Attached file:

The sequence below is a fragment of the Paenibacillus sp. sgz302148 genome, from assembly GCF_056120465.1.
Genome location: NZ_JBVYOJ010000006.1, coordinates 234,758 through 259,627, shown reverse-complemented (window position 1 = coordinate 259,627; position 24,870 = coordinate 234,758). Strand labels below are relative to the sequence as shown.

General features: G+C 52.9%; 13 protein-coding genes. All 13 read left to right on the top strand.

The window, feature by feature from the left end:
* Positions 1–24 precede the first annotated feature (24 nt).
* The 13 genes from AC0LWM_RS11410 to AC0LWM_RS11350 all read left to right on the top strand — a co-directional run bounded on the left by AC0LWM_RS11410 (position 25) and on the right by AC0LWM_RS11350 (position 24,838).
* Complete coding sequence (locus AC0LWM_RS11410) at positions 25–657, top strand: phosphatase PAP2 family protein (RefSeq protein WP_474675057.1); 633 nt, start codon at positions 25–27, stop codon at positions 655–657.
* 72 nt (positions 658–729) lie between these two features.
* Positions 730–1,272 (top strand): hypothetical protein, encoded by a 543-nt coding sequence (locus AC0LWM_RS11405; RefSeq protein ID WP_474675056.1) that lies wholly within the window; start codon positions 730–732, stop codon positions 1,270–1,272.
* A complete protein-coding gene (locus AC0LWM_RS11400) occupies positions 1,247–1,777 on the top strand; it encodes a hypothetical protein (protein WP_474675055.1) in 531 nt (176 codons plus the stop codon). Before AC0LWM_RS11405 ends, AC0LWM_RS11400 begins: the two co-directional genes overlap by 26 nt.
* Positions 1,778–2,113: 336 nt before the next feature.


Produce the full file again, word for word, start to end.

The sequence below is a fragment of the Paenibacillus sp. sgz302148 genome, from assembly GCF_056120465.1.
Genome location: NZ_JBVYOJ010000006.1, coordinates 234,758 through 259,627, shown reverse-complemented (window position 1 = coordinate 259,627; position 24,870 = coordinate 234,758). Strand labels below are relative to the sequence as shown.

General features: G+C 52.9%; 13 protein-coding genes. All 13 read left to right on the top strand.

The window, feature by feature from the left end:
* Positions 1–24 precede the first annotated feature (24 nt).
* The 13 genes from AC0LWM_RS11410 to AC0LWM_RS11350 all read left to right on the top strand — a co-directional run bounded on the left by AC0LWM_RS11410 (position 25) and on the right by AC0LWM_RS11350 (position 24,838).
* Complete coding sequence (locus AC0LWM_RS11410) at positions 25–657, top strand: phosphatase PAP2 family protein (RefSeq protein WP_474675057.1); 633 nt, start codon at positions 25–27, stop codon at positions 655–657.
* 72 nt (positions 658–729) lie between these two features.
* Positions 730–1,272 (top strand): hypothetical protein, encoded by a 543-nt coding sequence (locus AC0LWM_RS11405; RefSeq protein ID WP_474675056.1) that lies wholly within the window; start codon positions 730–732, stop codon positions 1,270–1,272.
* A complete protein-coding gene (locus AC0LWM_RS11400) occupies positions 1,247–1,777 on the top strand; it encodes a hypothetical protein (protein WP_474675055.1) in 531 nt (176 codons plus the stop codon). Before AC0LWM_RS11405 ends, AC0LWM_RS11400 begins: the two co-directional genes overlap by 26 nt.
* Positions 1,778–2,113: 336 nt before the next feature.